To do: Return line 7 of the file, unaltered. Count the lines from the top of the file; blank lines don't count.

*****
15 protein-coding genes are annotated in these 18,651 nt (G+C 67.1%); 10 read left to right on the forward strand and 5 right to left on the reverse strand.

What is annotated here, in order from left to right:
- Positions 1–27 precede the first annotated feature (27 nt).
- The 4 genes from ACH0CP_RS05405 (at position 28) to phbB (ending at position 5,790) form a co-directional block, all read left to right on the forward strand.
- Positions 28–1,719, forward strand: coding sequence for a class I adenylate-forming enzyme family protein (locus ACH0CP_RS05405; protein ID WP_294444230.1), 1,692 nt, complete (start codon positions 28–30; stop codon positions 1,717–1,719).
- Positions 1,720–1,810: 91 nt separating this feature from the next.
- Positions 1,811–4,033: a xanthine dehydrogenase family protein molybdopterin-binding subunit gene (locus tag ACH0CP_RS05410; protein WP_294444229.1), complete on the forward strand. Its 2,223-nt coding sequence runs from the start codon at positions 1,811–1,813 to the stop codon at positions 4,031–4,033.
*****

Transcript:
- Positions 1,811–4,033: a xanthine dehydrogenase family protein molybdopterin-binding subunit gene (locus tag ACH0CP_RS05410; protein WP_294444229.1), complete on the forward strand. Its 2,223-nt coding sequence runs from the start codon at positions 1,811–1,813 to the stop codon at positions 4,031–4,033.